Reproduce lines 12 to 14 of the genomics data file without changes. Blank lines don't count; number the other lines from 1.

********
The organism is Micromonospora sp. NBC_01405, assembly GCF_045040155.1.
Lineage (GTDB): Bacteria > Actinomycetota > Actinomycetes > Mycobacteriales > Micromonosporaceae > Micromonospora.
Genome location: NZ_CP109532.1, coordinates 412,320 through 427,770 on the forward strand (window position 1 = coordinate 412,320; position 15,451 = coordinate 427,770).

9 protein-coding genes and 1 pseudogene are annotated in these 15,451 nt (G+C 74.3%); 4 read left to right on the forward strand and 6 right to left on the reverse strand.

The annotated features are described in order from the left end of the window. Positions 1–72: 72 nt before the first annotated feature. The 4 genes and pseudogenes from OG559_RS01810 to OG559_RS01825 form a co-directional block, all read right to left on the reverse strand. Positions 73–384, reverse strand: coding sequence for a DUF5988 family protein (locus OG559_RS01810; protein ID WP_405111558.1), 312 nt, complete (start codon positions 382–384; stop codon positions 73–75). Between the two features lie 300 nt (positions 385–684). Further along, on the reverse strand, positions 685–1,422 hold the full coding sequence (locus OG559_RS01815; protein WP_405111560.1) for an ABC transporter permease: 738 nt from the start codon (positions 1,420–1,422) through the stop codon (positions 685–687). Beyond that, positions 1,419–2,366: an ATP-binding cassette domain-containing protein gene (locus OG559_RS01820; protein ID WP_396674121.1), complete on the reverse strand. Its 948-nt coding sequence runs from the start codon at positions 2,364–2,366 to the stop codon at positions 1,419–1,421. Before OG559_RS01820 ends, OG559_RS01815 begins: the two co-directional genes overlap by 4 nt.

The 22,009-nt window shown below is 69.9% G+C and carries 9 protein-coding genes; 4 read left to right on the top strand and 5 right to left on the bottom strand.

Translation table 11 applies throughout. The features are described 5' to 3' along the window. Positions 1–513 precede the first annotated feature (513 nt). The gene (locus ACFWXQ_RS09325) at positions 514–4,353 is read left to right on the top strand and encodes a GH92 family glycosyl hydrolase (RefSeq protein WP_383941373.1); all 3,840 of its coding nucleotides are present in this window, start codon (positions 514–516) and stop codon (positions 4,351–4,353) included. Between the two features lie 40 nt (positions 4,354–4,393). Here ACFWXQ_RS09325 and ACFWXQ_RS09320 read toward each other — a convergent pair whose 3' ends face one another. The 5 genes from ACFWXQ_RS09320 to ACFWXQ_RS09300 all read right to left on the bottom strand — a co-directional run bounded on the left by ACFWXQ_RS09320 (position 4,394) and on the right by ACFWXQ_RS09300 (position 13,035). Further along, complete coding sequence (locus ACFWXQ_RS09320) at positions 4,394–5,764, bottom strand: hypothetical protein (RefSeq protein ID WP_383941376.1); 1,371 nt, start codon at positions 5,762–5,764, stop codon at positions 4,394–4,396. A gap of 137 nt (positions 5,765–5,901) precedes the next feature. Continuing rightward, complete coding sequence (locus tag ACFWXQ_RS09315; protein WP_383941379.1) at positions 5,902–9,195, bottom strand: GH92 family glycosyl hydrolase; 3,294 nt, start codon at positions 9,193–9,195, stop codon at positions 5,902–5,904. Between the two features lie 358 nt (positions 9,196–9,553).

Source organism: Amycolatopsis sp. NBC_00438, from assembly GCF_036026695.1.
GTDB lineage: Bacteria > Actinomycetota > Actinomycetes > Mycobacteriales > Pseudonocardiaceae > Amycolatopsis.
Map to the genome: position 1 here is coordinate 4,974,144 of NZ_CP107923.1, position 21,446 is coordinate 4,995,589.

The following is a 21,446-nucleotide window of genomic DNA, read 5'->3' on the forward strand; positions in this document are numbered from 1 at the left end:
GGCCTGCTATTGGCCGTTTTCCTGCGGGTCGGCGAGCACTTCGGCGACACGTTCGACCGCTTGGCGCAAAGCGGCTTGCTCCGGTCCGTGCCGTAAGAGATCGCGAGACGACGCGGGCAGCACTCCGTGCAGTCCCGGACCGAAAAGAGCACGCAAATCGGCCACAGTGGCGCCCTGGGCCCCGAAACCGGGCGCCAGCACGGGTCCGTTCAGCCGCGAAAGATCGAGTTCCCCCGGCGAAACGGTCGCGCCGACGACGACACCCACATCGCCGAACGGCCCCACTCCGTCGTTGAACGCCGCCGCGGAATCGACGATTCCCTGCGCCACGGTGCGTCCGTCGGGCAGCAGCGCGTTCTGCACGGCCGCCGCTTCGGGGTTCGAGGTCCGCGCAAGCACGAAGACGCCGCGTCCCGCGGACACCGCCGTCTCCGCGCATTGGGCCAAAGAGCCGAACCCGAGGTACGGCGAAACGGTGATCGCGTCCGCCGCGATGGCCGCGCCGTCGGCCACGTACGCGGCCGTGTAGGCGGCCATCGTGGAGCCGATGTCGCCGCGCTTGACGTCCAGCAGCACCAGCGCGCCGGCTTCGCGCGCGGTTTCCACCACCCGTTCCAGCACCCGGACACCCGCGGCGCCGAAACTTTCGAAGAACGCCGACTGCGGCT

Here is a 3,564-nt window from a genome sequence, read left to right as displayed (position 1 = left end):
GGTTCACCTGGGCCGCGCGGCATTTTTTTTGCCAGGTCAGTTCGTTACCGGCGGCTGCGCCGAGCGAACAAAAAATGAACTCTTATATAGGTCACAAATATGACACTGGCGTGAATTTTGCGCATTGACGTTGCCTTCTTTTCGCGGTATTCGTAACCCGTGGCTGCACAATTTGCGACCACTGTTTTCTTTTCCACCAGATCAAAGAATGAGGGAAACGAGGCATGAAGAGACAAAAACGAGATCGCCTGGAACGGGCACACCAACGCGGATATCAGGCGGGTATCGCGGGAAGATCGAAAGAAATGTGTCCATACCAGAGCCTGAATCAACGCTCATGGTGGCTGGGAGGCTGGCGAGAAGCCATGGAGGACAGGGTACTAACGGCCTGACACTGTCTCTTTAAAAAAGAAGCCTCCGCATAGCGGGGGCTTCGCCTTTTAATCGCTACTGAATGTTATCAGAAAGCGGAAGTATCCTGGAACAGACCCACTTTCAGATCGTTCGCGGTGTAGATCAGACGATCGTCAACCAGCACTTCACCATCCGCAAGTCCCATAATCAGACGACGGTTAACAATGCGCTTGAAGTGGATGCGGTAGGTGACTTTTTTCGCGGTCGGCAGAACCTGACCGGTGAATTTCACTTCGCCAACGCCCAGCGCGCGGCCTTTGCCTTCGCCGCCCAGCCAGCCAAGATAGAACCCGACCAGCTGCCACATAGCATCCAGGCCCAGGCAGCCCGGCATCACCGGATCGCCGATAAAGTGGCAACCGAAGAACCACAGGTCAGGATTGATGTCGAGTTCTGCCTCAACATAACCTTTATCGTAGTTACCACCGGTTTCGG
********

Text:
GGCCTGCTATTGGCCGTTTTCCTGCGGGTCGGCGAGCACTTCGGCGACACGTTCGACCGCTTGGCGCAAAGCGGCTTGCTCCGGTCCGTGCCGTAAGAGATCGCGAGACGACGCGGGCAGCACTCCGTGCAGTCCCGGACCGAAAAGAGCACGCAAATCGGCCACAGTGGCGCCCTGGGCCCCGAAACCGGGCGCCAGCACGGGTCCGTTCAGCCGCGAAAGATCGAGTTCCCCCGGCGAAACGGTCGCGCCGACGACGACACCCACATCGCCGAACGGCCCCACTCCGTCGTTGAACGCCGCCGCGGAATCGACGATTCCCTGCGCCACGGTGCGTCCGTCGGGCAGCAGCGCGTTCTGCACGGCCGCCGCTTCGGGGTTCGAGGTCCGCGCAAGCACGAAGACGCCGCGTCCCGCGGACACCGCCGTCTCCGCGCATTGGGCCAAAGAGCCGAACCCGAGGTACGGCGAAACGGTGATCGCGTCCGCCGCGATGGCCGCGCCGTCGGCCACGTACGCGGCCGTGTAGGCGGCCATCGTGGAGCCGATGTCGCCGCGCTTGACGTCCAGCAGCACCAGCGCGCCGGCTTCGCGCGCGGTTTCCACCACCCGTTCCAGCACCCGGACACCCGCGGCGCCGAAACTTTCGAAGAACGCCGACTGCGGCT

Here is a 3,564-nt window from a genome sequence, read left to right as displayed (position 1 = left end):
GGTTCACCTGGGCCGCGCGGCATTTTTTTTGCCAGGTCAGTTCGTTACCGGCGGCTGCGCCGAGCGAACAAAAAATGAACTCTTATATAGGTCACAAATATGACACTGGCGTGAATTTTGCGCATTGACGTTGCCTTCTTTTCGCGGTATTCGTAACCCGTGGCTGCACAATTTGCGACCACTGTTTTCTTTTCCACCAGATCAAAGAATGAGGGAAACGAGGCATGAAGAGACAAAAACGAGATCGCCTGGAACGGGCACACCAACGCGGATATCAGGCGGGTATCGCGGGAAGATCGAAAGAAATGTGTCCATACCAGAGCCTGAATCAACGCTCATGGTGGCTGGGAGGCTGGCGAGAAGCCATGGAGGACAGGGTACTAACGGCCTGACACTGTCTCTTTAAAAAAGAAGCCTCCGCATAGCGGGGGCTTCGCCTTTTAATCGCTACTGAATGTTATCAGAAAGCGGAAGTATCCTGGAACAGACCCACTTTCAGATCGTTCGCGGTGTAGATCAGACGATCGTCAACCAGCACTTCACCATCCGCAAGTCCCATAATCAGACGACGGTTAACAATGCGCTTGAAGTGGATGCGGTAGGTGACTTTTTTCGCGGTCGGCAGAACCTGACCGGTGAATTTCACTTCGCCAACGCCCAGCGCGCGGCCTTTGCCTTCGCCGCCCAGCCAGCCAAGATAGAACCCGACCAGCTGCCACATAGCATCCAGGCCCAGGCAGCCCGGCATCACCGGATCGCCGATAAAGTGGCAACCGAAGAACCACAGGTCAGGATTGATGTCGAGTTCTGCCTCAACATAACCTTTATCGTAGTTACCACCGGTTTCGG